Human fetal shoulder growth slows as childbirth approaches – making it easier to enter the world

Bone growth begins to slow in the fetus about two months before birth.

The fetus clavicle growth slows as the pregnancy draws to a close and it is time for the fetus to enter the world.

This leaves the shoulders of the fetus slightly narrower during childbirth.

The growth of the clavicle bones then accelerates again in early childhood, once an awkward obstacle, or a narrow birth, has been overcome.

This became clear when Japanese researchers compared skeletal growth in fetuses of different humans and monkey species. The fetuses and newborns of humans, chimpanzees, and macaques were included in the comparison.

Surgery professor Naoki Moromoto The University of Kyoto and its team scanned the bones of 81 humans, 64 chimpanzees and 31 Japanese macaque monkeys.

Bone growth curves could be read computer layer imaging scans and images. They showed the size and shape of the skeleton of the fetuses.

The described fetuses were at different stages of development. Half of those described were already born.

The researchers measured the lengths of different bones in the skull, shoulders, upper arm, pelvis, thighs, and spine.

In humans the clavicles and shoulders in particular appear to be preparing for birth based on the results. Their growth began to slow down about two months before birth.

The slowdown in growth clearly coincides with the fact that the shoulders must also fit through the pelvis during childbirth.

The growth of the spine has not been studied before birth. This was already known.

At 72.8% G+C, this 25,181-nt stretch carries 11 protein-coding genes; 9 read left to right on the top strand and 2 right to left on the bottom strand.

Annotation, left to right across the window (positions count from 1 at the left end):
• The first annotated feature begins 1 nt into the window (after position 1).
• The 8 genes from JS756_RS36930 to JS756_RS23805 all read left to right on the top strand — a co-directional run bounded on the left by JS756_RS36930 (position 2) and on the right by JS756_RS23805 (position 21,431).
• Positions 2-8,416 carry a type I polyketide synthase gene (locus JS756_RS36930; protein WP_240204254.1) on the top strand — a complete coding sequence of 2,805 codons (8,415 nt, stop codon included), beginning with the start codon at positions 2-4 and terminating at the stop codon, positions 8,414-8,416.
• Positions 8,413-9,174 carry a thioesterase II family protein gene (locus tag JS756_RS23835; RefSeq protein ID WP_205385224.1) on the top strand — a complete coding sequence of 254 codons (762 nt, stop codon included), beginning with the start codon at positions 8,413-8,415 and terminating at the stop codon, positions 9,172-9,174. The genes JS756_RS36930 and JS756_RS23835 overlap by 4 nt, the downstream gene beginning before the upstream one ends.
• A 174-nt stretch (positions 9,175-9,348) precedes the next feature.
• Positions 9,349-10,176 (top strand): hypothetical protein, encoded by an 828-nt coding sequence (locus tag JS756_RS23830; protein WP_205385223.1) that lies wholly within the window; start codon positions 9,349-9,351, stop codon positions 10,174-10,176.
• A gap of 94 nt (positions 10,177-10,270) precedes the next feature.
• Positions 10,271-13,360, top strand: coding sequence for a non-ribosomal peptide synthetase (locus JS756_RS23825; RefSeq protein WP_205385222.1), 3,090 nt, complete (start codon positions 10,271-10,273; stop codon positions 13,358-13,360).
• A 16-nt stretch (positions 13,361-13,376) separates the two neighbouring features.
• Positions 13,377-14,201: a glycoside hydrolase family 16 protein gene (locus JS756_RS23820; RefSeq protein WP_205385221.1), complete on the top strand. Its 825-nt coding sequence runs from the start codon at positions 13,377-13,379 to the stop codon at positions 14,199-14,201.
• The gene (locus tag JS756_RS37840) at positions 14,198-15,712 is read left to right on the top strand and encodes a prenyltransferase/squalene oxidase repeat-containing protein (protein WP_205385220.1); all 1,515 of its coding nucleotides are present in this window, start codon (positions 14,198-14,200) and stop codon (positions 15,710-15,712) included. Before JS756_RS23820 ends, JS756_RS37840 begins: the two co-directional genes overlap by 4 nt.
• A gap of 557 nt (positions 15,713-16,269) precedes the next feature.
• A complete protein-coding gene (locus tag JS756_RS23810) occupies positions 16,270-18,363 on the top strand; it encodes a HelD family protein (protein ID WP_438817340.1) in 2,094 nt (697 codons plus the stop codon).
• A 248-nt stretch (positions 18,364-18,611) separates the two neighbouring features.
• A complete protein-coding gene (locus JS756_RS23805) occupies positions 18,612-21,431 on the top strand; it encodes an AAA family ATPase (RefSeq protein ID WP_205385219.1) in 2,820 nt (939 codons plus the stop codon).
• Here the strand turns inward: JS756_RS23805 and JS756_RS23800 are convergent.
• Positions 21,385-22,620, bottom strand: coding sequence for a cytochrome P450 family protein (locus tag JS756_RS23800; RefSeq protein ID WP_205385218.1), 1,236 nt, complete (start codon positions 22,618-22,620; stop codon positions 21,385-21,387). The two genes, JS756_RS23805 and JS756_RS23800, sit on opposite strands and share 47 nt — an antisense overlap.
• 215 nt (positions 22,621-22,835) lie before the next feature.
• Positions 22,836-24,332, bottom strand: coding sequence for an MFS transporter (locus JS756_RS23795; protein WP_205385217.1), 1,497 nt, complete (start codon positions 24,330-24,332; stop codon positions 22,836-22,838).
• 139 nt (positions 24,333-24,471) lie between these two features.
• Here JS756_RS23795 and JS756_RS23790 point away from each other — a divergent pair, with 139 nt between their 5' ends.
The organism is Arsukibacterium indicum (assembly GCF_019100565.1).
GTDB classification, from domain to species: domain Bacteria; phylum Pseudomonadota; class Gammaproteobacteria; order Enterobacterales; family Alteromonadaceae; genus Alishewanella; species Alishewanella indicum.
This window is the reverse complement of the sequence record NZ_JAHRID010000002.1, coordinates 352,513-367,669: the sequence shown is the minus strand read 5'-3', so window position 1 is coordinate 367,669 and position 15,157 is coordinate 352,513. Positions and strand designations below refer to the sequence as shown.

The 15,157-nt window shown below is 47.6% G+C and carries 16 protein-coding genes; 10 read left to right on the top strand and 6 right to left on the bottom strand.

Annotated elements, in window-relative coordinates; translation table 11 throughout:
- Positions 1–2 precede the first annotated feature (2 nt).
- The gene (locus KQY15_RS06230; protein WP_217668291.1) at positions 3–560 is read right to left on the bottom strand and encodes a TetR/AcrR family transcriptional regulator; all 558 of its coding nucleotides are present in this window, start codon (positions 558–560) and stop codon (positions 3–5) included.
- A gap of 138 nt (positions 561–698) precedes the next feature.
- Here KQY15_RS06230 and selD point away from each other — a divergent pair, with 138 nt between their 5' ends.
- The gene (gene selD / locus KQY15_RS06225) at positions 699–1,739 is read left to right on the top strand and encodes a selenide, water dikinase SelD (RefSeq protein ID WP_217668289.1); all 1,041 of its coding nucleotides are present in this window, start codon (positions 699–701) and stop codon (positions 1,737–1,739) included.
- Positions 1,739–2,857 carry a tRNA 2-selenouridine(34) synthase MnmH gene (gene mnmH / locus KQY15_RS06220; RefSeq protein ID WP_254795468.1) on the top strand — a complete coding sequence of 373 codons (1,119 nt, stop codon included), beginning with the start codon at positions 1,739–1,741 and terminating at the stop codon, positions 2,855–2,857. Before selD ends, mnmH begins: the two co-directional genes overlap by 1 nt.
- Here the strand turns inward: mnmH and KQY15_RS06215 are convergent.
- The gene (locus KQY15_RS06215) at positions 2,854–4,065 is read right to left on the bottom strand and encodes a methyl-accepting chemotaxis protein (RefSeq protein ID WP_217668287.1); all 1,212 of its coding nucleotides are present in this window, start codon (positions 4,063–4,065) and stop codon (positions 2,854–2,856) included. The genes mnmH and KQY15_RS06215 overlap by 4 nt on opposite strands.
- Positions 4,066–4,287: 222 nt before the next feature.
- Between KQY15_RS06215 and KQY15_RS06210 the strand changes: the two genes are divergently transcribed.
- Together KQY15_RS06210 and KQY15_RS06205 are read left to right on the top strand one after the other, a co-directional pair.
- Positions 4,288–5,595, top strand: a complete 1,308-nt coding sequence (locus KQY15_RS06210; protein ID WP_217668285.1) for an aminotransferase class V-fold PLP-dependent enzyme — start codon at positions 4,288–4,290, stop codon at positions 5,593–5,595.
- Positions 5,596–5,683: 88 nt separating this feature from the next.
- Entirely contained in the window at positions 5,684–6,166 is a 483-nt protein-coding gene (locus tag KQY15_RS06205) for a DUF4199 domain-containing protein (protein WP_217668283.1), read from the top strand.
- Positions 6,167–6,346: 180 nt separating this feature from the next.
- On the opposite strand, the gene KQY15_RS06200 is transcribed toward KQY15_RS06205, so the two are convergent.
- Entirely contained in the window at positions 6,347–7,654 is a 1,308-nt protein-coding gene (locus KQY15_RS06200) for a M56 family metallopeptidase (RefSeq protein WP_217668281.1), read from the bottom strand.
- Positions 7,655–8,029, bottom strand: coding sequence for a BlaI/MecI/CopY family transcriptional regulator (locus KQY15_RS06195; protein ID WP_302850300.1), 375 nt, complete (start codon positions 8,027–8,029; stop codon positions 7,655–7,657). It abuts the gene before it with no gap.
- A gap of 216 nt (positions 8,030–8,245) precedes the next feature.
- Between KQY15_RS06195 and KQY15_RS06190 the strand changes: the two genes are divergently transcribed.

So it was a good comparison to other bones in the fetus, Morimoto says According to New Scientist.

The study confirmed that in all those studied, the rate of skull growth also slowed just before birth, says Morimoto. This has been shown before.

The head flattens even to the eyes during childbirth. This allows the baby to get through the uterus better.

“The birth of a person is hampered by two things: a big head and broad shoulders.”

Apparently slowing bone growth is an evolutionary means of making it easier for babies to squeeze into the world through the mother’s narrow pelvis.

This is the case for all primates, but in humans this is emphasized.

“Two things make a person’s birth difficult: a big head and wide shoulders,” Morimoto concludes.

“Because childbirth is a danger, it makes sense to think that people have evolved ways to alleviate the problem during evolution.”

It is easier for monkeys to enter the world than for a human fetus.

The clavicle of monkeys, in this case chimpanzees and macaques, grew quite more evenly before and after birth, Morimoto says.

One fundamental reason for the slowdown in human bone growth is that man rose to an upright position during his evolution. The upright position offered benefits to human development, but left the woman’s hips quite narrow.

Emme still do not know why this slowdown in growth is especially visible on the shoulders. The fetus could prepare for childbirth in different ways, for example by slowing down the growth of all its bones. ”

This is how you think the second author of a published study, namely Mikaze Kawadaalso from Kyoto University.

Chime slow growth reported Publication of the American Academy of Sciences PNAS.

By Editor

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